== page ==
Lesbianism & Feminism: Synonyms or Contradictions?
Np: Sisterhood Books, nd. (1973). 5 tall foolscap sheets, duplicated, printed recto and verso (9pp.).
A British publication printing Robin Morgan’s keynote speech from the West Coast Lesbian Conference held in Los Angeles in April 1973.
Though intended to promote harmony, the conference was quite divisive. Morgan believed that the event had been infiltrated by the Socialist Workers’ Party in an attempt to align gay and lesbian organisations with them, and the fact that Morgan herself was not a lesbian was another source of conflict. In it, she mentions the controversy surrounding Beth Elliott, previously vice-president of the San Francisco chapter of the Daughters of Bilitis and a trans lesbian folk singer who helped create the conference and was asked to perform as a singer in its entertainment programme. When she took to the stage she was opposed by The Gutter Dykes, a lesbian separatist group, and defended by performers Jeanne Cordova, Robin Tyler and Patty Harrison. A vote was taken, and when it came out in her favour she performed, briefly, before leaving.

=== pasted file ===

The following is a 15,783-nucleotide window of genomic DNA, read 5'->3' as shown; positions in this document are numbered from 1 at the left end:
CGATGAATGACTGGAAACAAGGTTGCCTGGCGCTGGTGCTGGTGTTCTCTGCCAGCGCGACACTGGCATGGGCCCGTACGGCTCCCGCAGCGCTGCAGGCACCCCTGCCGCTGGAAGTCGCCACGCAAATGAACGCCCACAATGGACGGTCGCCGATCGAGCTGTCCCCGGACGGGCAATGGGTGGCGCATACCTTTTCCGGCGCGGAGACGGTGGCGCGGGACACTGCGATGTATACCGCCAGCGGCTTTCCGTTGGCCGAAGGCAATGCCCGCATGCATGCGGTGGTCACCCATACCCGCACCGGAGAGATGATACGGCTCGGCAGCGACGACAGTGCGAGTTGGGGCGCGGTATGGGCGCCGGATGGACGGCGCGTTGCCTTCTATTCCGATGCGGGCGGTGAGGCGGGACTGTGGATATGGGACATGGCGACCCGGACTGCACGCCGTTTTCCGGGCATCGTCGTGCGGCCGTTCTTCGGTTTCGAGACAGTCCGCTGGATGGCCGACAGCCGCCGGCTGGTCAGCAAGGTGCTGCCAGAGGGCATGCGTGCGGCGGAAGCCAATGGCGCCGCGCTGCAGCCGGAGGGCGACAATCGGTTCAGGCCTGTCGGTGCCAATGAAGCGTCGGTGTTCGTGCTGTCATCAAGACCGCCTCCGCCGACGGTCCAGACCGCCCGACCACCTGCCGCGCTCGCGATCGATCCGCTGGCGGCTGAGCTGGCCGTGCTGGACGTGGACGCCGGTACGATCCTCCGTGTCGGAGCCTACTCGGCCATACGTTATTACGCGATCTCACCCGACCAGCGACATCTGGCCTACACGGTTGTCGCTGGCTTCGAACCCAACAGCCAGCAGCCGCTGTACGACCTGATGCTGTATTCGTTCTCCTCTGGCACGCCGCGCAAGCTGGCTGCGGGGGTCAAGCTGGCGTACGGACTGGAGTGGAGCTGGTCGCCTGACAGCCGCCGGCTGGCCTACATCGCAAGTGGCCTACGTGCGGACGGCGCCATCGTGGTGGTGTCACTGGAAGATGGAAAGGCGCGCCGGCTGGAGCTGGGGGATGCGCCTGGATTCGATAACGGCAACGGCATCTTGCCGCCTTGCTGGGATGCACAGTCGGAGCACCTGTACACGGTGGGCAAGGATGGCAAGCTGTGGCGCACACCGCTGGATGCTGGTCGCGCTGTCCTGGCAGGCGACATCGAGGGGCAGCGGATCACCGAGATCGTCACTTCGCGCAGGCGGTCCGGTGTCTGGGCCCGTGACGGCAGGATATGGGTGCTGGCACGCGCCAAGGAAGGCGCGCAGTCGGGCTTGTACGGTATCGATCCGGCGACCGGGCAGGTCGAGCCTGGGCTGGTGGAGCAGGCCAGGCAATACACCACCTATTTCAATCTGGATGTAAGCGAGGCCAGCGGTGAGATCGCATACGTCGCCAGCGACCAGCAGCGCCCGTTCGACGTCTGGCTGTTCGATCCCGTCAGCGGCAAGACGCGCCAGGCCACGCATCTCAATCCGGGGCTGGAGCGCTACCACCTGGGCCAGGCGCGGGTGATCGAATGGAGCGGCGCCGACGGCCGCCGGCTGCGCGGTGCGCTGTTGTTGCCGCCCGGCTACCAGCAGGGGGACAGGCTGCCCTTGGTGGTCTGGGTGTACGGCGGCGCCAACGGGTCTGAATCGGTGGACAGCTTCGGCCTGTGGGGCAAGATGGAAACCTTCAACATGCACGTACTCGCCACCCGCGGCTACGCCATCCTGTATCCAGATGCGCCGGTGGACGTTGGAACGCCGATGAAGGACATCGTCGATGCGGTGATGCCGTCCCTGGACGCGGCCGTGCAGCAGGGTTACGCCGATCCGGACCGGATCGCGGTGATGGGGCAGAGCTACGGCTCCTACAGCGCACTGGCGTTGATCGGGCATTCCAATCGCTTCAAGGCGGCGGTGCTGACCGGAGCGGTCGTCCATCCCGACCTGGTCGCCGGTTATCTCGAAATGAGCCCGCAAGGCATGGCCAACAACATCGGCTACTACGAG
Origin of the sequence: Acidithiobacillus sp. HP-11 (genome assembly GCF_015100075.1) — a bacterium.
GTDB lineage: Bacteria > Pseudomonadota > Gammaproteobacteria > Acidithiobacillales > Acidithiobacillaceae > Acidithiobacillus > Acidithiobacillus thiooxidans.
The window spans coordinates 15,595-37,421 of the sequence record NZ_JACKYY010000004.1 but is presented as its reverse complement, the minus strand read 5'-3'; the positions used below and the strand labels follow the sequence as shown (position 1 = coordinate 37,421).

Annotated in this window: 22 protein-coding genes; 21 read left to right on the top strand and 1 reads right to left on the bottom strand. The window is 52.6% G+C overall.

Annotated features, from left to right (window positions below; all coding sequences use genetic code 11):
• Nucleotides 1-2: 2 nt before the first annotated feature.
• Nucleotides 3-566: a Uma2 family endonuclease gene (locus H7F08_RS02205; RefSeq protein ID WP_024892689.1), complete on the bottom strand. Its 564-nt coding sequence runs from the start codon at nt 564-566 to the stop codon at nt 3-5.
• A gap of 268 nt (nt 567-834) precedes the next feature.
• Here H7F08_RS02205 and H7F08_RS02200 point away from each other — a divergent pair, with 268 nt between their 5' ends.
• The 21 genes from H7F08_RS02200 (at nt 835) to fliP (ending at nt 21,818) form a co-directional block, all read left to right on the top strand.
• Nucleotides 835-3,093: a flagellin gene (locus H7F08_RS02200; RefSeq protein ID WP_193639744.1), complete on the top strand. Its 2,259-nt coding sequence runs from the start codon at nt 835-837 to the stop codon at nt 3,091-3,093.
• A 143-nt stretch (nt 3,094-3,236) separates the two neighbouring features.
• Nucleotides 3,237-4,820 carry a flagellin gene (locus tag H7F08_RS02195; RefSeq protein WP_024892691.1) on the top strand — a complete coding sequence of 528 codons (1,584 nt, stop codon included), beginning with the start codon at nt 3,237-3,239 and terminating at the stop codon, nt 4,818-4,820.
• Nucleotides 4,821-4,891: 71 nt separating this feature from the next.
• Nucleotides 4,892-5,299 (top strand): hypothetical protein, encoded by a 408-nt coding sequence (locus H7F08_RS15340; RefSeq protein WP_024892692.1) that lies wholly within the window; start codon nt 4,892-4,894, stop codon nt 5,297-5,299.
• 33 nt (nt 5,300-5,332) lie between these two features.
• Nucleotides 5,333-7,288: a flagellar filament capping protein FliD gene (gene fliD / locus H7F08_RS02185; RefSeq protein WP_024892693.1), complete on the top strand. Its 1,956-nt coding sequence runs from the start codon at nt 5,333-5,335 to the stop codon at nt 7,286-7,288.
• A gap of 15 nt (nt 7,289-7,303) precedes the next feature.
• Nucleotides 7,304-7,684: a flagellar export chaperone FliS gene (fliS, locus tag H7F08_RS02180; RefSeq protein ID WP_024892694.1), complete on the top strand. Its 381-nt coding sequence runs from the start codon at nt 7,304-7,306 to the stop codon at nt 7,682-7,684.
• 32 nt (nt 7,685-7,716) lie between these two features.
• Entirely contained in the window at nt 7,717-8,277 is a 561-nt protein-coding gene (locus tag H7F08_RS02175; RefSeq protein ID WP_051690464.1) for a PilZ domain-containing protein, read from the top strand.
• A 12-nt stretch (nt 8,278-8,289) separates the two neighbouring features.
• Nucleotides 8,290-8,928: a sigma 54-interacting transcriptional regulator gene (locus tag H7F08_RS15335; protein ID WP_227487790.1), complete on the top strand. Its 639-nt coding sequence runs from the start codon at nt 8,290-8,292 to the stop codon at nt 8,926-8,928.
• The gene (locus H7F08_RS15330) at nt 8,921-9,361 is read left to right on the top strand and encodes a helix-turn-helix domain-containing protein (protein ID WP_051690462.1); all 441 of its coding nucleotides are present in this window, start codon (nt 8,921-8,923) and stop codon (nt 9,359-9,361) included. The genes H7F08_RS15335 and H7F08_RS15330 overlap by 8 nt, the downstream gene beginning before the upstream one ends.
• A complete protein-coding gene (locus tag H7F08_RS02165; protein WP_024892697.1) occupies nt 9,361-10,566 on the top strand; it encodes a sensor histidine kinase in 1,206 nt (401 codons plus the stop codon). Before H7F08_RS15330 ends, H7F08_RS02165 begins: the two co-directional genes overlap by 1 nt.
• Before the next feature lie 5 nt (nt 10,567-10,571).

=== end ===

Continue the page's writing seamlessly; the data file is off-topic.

In Morgan’s speech, amended immediately after the performance, she refers to Elliott as a “gatecrashing... male transvestite” and, using male pronouns, describes her as “an opportunist, an infiltrator, and a destroyer - with the mentality of a rapist”. Her views pre-date the gender-critical debate (long before the term was coined) and seem at odds with her calls for a unified feminist movement free from splits and division.
An important text, highlighting the complex and controversial relationships between lesbians, heterosexual women, trans women, the male left and gay men fifty years ago, a terrain as tricky to navigate then as it is now.